Thank you for this review Peter. I am glad to know it is working well for you. Between Chicago and Sydney we have issued well over 100 configurations, and have heard from very few folks having any trouble with it.

IRLP VPN information is available at https://irlp.groups.io/g/IRLP/files/IRLP%20VPN%20Service

One observation I will offer is, IRLP VPN is much more reliable with modern installations of Linux. The configuration files we hand out work fine on all versions of Debian Linux we have used for IRLP. Including as far back as Debian 6 (Squeeze). But the older versions do not reliably recover from a network interruption.

Within the last couple of days our hosting provider experienced an outage in the Sydney datacenter, which caused a reboot of the machine our services live on. I suspect services were down for less than a minute. All the Debian 9 (Stretch) and 10 (Buster) clients recovered automatically. The older Debian 6 and 7 installations did not come back until they were rebooted locally.

My point is if you are relying on IRLP VPN for service to your node and running Debian 6, 7, or 8 (Jessie), you might want to consider upgrading to at least Debian 9 (Stretch). Debian 9 includes OpenVPN version 2.4, which includes a number of improvements affecting reliability and recovery of tunnels.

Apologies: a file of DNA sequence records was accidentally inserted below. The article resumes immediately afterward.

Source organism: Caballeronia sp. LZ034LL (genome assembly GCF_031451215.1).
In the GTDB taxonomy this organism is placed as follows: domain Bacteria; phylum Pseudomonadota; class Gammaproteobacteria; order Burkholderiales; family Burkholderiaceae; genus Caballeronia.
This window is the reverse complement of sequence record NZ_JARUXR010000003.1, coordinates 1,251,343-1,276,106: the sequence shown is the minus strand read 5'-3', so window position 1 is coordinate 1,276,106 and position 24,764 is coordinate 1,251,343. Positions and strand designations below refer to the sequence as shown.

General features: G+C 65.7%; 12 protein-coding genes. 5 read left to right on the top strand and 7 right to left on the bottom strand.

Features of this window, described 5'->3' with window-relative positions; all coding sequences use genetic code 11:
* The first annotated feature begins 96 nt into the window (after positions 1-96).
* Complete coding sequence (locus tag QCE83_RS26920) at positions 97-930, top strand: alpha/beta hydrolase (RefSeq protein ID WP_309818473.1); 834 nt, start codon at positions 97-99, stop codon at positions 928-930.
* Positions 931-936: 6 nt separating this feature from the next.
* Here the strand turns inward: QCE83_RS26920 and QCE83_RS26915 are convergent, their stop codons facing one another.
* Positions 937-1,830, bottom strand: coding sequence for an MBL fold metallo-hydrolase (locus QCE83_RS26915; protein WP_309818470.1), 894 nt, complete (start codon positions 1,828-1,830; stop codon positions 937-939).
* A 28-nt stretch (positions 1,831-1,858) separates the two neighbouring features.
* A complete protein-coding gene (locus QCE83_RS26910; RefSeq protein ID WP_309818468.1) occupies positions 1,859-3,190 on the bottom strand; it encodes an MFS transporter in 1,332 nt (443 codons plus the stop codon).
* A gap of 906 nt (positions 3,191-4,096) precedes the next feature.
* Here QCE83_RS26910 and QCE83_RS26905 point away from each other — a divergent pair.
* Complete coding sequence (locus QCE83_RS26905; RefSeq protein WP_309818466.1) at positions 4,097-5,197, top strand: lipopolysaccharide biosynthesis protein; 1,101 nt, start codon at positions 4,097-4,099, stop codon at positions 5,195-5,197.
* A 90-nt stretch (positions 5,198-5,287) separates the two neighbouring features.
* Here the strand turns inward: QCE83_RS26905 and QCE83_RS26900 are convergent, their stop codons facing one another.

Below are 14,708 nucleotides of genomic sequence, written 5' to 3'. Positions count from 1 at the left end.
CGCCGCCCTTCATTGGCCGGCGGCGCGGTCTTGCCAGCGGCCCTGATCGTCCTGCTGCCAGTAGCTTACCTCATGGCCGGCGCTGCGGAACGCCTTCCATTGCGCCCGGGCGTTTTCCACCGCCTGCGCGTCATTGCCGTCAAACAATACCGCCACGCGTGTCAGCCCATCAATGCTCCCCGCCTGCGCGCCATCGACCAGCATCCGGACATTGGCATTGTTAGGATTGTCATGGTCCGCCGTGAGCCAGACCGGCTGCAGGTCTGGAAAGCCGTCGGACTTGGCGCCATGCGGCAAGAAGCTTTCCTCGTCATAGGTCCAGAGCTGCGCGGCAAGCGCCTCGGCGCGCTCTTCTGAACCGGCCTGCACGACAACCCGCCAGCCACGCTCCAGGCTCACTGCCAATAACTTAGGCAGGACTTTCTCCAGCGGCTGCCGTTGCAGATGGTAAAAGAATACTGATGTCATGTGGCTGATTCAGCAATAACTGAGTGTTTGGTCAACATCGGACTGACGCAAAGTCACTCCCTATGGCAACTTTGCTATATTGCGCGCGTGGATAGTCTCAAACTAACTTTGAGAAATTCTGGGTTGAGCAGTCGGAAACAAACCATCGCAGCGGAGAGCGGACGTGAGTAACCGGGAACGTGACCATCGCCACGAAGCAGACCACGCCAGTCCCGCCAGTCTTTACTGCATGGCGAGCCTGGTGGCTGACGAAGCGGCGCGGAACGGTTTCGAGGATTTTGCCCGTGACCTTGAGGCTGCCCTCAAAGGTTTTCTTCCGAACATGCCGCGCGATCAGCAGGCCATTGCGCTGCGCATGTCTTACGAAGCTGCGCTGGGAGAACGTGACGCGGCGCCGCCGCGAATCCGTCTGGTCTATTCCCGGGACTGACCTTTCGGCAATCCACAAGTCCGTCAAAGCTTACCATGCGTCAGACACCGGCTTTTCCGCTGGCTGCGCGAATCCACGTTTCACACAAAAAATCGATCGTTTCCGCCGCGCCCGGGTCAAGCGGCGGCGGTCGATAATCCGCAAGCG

Unfortunately, I believe all the Nano-nodes from Micro-Node International are running Debian 7 (Squeeze). I have one on my bench that presumably has their latest software onboard (1.030), and it is running Debian 7 (Wheezy). Even though it is connected using my symmetrical gigabit service, it never recovers if there is any WAN interruption. OTOH, a node in my car, on much older hardware, and a pretty flaky cellular connection, but running Debian 9, recovers every time. I do not know if there is an upgrade path for the Nano-Nodes or not. If someone here knows, please let us all know.

-k9dc

On Oct 23, 2019, at 00:58, Peter VK3PYE <pete_jbk@...> wrote:

Hi everyone.

I own node # 6574 which is built on a Raspberry Pi 3 and it's portable. My QTH is Melbourne, Australia.

So far the IRLP_VPN system has been excellent. I am very pleased with the performance and audio quality. I am running the node with the IRLP_VPN via a 4G Mobile Broadband Router for the Internet Connection. Currently, Optus is my ISP.

Nosey Nick VA3NNW
 

k9dc wrote: